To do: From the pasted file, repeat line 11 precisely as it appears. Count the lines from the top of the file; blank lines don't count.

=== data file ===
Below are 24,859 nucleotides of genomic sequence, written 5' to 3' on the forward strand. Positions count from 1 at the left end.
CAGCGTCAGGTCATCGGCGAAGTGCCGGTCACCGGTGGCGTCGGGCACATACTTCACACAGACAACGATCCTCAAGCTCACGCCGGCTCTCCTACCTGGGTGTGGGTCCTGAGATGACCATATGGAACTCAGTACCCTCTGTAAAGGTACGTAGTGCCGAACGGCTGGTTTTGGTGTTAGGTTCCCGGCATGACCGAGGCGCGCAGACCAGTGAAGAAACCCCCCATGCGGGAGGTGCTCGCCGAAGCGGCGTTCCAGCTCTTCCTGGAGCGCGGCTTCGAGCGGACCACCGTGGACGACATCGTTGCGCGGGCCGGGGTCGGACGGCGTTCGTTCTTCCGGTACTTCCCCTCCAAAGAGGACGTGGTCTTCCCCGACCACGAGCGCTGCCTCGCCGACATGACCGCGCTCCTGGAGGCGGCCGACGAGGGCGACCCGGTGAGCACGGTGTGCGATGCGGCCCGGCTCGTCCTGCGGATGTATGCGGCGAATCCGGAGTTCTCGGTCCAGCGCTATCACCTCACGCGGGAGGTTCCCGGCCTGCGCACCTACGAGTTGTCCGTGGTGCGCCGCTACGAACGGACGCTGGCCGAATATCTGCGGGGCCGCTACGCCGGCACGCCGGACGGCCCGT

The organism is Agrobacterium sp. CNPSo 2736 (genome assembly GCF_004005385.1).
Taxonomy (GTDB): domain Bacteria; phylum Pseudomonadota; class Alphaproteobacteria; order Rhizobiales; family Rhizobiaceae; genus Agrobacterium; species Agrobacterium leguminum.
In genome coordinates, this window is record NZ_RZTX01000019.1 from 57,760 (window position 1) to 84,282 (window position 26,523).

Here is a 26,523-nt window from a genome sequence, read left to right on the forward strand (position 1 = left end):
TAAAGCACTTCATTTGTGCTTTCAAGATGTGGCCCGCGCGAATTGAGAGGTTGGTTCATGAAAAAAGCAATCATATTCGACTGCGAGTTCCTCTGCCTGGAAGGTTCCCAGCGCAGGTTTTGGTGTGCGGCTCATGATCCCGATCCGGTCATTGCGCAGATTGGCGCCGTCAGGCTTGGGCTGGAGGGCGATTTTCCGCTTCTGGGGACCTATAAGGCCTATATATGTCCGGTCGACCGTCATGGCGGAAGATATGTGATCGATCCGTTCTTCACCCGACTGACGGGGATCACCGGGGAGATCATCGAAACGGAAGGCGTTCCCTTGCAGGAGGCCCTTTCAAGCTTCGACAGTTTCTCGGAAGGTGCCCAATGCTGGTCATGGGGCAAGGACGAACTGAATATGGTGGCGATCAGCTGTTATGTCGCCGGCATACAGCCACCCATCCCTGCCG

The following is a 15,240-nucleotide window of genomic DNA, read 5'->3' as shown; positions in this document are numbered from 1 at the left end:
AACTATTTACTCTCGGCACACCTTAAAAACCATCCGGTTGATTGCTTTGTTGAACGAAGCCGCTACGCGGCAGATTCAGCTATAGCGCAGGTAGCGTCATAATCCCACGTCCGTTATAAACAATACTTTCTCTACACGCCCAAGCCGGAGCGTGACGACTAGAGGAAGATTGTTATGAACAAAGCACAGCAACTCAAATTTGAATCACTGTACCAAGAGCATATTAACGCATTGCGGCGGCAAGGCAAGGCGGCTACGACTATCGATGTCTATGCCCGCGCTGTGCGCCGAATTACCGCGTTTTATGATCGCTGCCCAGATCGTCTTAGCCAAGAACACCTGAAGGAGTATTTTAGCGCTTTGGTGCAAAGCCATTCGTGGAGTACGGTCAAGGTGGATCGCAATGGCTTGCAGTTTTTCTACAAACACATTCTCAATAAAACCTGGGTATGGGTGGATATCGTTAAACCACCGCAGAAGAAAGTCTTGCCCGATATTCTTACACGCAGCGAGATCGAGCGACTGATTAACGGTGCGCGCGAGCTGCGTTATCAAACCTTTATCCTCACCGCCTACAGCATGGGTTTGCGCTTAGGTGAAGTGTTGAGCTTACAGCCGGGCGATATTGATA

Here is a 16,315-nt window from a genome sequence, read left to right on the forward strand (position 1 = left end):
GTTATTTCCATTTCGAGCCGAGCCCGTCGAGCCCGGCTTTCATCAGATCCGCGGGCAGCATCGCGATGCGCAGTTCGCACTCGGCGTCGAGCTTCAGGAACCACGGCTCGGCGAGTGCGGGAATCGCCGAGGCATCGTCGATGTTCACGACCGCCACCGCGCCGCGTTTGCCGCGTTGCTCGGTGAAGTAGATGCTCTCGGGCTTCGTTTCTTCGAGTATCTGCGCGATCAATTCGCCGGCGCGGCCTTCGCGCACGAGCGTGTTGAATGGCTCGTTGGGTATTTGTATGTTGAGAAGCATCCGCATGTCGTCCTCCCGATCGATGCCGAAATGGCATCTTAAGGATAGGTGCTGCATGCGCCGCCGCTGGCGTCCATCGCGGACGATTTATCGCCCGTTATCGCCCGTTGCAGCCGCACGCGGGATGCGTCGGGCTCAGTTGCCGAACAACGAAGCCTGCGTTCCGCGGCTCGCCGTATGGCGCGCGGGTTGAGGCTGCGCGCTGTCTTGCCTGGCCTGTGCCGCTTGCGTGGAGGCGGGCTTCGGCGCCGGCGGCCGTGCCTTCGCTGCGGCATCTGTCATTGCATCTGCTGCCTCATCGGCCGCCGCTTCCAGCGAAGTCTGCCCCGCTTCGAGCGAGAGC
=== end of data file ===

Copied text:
GTTATTTCCATTTCGAGCCGAGCCCGTCGAGCCCGGCTTTCATCAGATCCGCGGGCAGCATCGCGATGCGCAGTTCGCACTCGGCGTCGAGCTTCAGGAACCACGGCTCGGCGAGTGCGGGAATCGCCGAGGCATCGTCGATGTTCACGACCGCCACCGCGCCGCGTTTGCCGCGTTGCTCGGTGAAGTAGATGCTCTCGGGCTTCGTTTCTTCGAGTATCTGCGCGATCAATTCGCCGGCGCGGCCTTCGCGCACGAGCGTGTTGAATGGCTCGTTGGGTATTTGTATGTTGAGAAGCATCCGCATGTCGTCCTCCCGATCGATGCCGAAATGGCATCTTAAGGATAGGTGCTGCATGCGCCGCCGCTGGCGTCCATCGCGGACGATTTATCGCCCGTTATCGCCCGTTGCAGCCGCACGCGGGATGCGTCGGGCTCAGTTGCCGAACAACGAAGCCTGCGTTCCGCGGCTCGCCGTATGGCGCGCGGGTTGAGGCTGCGCGCTGTCTTGCCTGGCCTGTGCCGCTTGCGTGGAGGCGGGCTTCGGCGCCGGCGGCCGTGCCTTCGCTGCGGCATCTGTCATTGCATCTGCTGCCTCATCGGCCGCCGCTTCCAGCGAAGTCTGCCCCGCTTCGAGCGAGAGC